A team of researchers may soon be able to catch glaucoma cases early by spotting nerve damage, said Andrew D. Huberman, PhD, as he provided an update on the work of the Glaucoma Research Foundation’s Catalyst for a Cure Biomarkers Initiative at the Glaucoma 360 New Horizons Forum.
San Francisco-A team of researchers may soon be able to catch glaucoma cases early by spotting nerve damage, said Andrew D. Huberman, PhD, as he provided an update on the work of the Glaucoma Research Foundation’s Catalyst for a Cure Biomarkers Initiative at the Glaucoma 360 New Horizons Forum.
“Our goal is to better monitor disease progression,” said Dr. Huberman, who is assistant professor, Department of Neurosciences, Division of Biological Sciences, Department of Ophthalmology, University of California, San Diego. “We have called this effort ‘the canary in the coal mine.’”
Traditionally, clinicians have used such techniques as eye charts and computed tomography to monitor glaucoma. These approaches, however, do not reveal much about retinal ganglion cell damage, which plays a key role in the disease, Dr. Huberman said.
“You can’t see the ganglion cells because the resolution of traditional imaging just isn’t there yet,” he said. “We need to be able to see the cells.”
If they could count the cells at different points in time, ophthalmologists could tell whether they were dying, he said.
In a mouse model of glaucoma, researchers used genetics to make ganglions glow green, allowing the scientists to observe them, Dr. Huberman said.
“We have asked this question: ‘Are there any ganglion types that are impacted first in glaucoma?’” he posed.
In answer to this question, Dr. Huberman and his team identified “off” ganglions, which fire when lights dim. In the glaucoma model in mice, these cells appear to die earlier than “on” ganglions that fire when lights brighten.
“We think this is an important discovery in our biomarker initiative,” he said.
As a next step, the team is trying to determine whether human patients with glaucoma experience a change in the way they perceive dimming lights.
At the same time, the researchers have noticed that the “off” cells place their connections within a different depth in the retina than the “on” cells. Specifically, they are located in the same layer as the microvasculature.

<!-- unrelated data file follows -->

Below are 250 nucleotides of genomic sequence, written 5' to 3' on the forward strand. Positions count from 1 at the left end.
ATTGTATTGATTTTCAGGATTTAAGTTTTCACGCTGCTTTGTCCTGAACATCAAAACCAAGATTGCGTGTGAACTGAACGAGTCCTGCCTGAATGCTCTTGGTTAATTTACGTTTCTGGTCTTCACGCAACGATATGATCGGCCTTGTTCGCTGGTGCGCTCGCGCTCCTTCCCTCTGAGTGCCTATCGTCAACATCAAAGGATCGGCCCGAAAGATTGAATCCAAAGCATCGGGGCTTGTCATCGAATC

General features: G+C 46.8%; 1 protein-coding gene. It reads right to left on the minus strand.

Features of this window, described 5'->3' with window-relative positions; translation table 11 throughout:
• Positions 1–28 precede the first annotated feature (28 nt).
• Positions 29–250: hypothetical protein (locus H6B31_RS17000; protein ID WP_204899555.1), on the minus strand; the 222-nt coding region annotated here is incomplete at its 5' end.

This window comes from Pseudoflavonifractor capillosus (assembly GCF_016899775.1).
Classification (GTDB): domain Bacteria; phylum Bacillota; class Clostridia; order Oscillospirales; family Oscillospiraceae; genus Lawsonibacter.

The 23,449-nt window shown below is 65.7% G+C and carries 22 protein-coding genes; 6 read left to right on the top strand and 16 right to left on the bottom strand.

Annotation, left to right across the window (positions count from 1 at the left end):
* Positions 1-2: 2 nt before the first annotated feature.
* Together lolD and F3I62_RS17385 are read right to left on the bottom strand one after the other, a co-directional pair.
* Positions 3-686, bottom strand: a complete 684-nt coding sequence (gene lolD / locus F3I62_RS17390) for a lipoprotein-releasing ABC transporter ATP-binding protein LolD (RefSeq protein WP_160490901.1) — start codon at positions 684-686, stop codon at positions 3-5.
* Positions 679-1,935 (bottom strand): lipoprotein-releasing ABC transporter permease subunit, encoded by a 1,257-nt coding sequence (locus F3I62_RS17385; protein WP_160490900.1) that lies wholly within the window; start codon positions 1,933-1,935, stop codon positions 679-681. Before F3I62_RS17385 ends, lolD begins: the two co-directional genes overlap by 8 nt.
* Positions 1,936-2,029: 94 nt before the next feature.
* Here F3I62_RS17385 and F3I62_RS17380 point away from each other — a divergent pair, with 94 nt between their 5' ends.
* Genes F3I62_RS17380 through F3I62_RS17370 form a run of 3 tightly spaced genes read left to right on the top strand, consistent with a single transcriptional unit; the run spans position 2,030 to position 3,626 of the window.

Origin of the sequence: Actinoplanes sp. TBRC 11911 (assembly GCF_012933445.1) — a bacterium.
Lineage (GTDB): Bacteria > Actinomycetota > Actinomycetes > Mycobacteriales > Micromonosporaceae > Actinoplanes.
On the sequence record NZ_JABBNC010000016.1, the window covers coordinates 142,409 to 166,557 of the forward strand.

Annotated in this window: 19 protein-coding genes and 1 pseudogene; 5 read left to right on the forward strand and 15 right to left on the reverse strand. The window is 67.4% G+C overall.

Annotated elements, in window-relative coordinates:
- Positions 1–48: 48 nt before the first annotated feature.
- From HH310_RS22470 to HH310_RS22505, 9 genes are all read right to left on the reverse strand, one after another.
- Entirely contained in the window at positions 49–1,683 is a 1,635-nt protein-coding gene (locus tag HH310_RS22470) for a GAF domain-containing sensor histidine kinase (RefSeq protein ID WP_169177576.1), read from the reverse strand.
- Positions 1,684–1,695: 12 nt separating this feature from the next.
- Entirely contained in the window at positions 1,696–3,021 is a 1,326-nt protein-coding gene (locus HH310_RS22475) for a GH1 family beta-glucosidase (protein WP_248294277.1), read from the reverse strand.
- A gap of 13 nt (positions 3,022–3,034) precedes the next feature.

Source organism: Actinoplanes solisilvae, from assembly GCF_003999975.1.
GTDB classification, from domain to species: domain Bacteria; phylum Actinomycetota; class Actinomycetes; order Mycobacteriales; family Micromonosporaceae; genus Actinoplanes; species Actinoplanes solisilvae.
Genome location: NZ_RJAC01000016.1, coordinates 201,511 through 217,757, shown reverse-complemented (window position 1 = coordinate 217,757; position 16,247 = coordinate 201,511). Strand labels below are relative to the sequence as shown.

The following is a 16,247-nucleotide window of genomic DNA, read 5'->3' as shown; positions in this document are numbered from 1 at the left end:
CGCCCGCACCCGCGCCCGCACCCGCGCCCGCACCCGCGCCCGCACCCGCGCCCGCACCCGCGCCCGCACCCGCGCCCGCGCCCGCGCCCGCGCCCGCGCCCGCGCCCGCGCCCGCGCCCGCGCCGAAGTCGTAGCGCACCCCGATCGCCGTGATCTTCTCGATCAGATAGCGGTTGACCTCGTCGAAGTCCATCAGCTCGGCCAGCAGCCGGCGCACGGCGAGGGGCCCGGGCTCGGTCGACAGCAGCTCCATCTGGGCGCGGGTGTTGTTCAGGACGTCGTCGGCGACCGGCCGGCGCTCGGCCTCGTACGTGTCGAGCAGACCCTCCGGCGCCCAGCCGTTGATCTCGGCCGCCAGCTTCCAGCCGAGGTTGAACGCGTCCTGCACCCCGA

“We’re wondering if this is the issue,” Dr. Huberman said. “Vascular cells close to these ganglion cells may be-may be-the primary insult in glaucoma.”
As for observing the ganglions themselves, the researchers are struggling to overcome a fundamental problem.
“Unfortunately or fortunately, nature designed the ganglion cells to be clear so that light can pass to the back of the eye,” Dr. Huberman said. “So they are very difficult to image.”
His team has high hopes for the use of adaptive optics, a technique of correcting ocular aberrations, which are distortions in the light wavefront passing through the pupil. Adaptive optics can greatly enhance the resolution of an image.
“That’s where we are headed, and we definitely feel this is a goal that’s within reach,” he said.
Success in imaging the retinal ganglion cells could lead to insights into other diseases beside glaucoma, such as Alzheimer’s disease, because retinal ganglion cells are linked to the rest of the nervous system, Dr. Huberman said.
He said the Catalyst for a Cure owes its success to a multidisciplinary approach. He works closely with Jeff Goldberg, MD, PhD, professor of ophthalmology at the University of California, San Diego; Vivek Srinivasan, PhD, assistant professor of biomedical engineering at the University of California, Davis; and Alfredo Dubra, PhD, assistant professor of ophthalmology at the Medical College of Wisconsin.
“We look forward to this stuff being used in patients very soon,” he said. “We’re happy with our progress, but we’re certainly not satisfied.”